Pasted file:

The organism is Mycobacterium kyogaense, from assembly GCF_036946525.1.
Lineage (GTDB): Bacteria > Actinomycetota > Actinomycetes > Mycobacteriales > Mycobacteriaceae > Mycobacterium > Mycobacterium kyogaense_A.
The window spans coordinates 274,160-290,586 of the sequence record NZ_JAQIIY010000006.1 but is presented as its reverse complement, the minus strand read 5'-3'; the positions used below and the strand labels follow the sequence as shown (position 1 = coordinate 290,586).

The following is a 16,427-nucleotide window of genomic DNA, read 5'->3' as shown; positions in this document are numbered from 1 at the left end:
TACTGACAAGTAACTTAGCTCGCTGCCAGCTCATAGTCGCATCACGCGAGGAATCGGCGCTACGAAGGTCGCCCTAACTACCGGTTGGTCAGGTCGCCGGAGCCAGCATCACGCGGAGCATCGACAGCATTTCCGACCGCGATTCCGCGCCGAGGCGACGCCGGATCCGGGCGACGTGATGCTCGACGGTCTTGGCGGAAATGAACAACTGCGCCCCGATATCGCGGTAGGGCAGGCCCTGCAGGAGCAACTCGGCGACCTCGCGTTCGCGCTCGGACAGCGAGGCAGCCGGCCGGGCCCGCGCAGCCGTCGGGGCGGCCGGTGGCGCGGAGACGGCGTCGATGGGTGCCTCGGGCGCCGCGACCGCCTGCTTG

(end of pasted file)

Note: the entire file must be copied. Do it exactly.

The organism is Mycobacterium kyogaense, from assembly GCF_036946525.1.
Lineage (GTDB): Bacteria > Actinomycetota > Actinomycetes > Mycobacteriales > Mycobacteriaceae > Mycobacterium > Mycobacterium kyogaense_A.
The window spans coordinates 274,160-290,586 of the sequence record NZ_JAQIIY010000006.1 but is presented as its reverse complement, the minus strand read 5'-3'; the positions used below and the strand labels follow the sequence as shown (position 1 = coordinate 290,586).

The following is a 16,427-nucleotide window of genomic DNA, read 5'->3' as shown; positions in this document are numbered from 1 at the left end:
TACTGACAAGTAACTTAGCTCGCTGCCAGCTCATAGTCGCATCACGCGAGGAATCGGCGCTACGAAGGTCGCCCTAACTACCGGTTGGTCAGGTCGCCGGAGCCAGCATCACGCGGAGCATCGACAGCATTTCCGACCGCGATTCCGCGCCGAGGCGACGCCGGATCCGGGCGACGTGATGCTCGACGGTCTTGGCGGAAATGAACAACTGCGCCCCGATATCGCGGTAGGGCAGGCCCTGCAGGAGCAACTCGGCGACCTCGCGTTCGCGCTCGGACAGCGAGGCAGCCGGCCGGGCCCGCGCAGCCGTCGGGGCGGCCGGTGGCGCGGAGACGGCGTCGATGGGTGCCTCGGGCGCCGCGACCGCCTGCTTG